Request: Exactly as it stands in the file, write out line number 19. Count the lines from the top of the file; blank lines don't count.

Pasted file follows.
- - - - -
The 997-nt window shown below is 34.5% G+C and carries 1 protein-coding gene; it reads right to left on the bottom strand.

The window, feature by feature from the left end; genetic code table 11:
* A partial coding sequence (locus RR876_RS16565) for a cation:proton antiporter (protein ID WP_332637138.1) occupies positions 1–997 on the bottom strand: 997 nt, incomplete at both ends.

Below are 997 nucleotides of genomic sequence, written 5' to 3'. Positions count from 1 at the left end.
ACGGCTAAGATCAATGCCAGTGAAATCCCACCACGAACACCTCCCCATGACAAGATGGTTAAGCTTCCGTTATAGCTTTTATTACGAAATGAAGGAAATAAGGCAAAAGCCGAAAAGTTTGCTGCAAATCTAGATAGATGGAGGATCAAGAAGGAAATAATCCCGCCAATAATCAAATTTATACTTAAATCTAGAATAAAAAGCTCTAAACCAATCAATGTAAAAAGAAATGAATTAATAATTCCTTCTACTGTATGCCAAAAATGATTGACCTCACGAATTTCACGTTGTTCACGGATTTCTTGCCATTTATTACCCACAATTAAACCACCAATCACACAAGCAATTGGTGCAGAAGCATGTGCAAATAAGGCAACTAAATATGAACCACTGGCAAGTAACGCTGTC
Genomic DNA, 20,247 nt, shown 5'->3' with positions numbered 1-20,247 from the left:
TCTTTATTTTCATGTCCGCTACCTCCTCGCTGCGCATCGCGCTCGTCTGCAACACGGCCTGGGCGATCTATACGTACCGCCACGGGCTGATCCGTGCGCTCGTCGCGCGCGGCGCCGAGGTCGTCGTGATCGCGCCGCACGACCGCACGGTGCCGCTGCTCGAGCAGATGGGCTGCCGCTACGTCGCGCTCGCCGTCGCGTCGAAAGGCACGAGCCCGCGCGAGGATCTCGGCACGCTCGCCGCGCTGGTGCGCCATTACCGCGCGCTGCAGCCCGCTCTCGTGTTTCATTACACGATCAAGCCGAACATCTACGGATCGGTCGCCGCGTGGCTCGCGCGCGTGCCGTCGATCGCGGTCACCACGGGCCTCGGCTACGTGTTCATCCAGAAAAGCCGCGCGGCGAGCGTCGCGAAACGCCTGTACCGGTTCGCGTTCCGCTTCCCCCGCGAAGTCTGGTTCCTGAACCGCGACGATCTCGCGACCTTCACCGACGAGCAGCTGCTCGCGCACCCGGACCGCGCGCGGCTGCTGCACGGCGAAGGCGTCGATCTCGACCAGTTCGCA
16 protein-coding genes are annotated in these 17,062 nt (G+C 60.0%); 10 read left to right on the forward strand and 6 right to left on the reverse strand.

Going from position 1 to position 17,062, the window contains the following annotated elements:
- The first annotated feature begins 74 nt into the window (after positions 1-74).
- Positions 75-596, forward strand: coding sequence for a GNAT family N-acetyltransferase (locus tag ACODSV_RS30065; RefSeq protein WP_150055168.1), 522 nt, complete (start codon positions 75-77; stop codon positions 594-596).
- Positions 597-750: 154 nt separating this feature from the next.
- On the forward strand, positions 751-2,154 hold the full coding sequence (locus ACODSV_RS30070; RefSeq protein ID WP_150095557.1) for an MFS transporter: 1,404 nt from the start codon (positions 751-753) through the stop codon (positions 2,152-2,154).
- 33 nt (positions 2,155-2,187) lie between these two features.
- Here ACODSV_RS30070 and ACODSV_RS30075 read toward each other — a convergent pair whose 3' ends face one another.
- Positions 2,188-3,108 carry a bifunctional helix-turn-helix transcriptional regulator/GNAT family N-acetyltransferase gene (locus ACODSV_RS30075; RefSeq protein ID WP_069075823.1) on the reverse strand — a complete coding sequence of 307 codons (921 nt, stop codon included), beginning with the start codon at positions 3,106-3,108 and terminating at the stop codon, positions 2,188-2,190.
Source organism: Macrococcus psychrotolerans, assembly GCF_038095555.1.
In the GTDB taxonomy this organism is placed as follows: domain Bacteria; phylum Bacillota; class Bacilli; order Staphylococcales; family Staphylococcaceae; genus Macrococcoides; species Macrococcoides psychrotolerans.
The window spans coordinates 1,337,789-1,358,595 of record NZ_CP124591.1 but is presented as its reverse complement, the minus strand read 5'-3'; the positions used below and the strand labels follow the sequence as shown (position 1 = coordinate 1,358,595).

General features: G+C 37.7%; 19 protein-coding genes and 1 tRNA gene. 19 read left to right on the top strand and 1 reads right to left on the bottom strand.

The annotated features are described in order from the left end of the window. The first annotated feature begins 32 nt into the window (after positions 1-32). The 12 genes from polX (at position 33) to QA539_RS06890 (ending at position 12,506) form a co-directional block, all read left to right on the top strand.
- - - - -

The window spans coordinates 1,337,789-1,358,595 of record NZ_CP124591.1 but is presented as its reverse complement, the minus strand read 5'-3'; the positions used below and the strand labels follow the sequence as shown (position 1 = coordinate 1,358,595).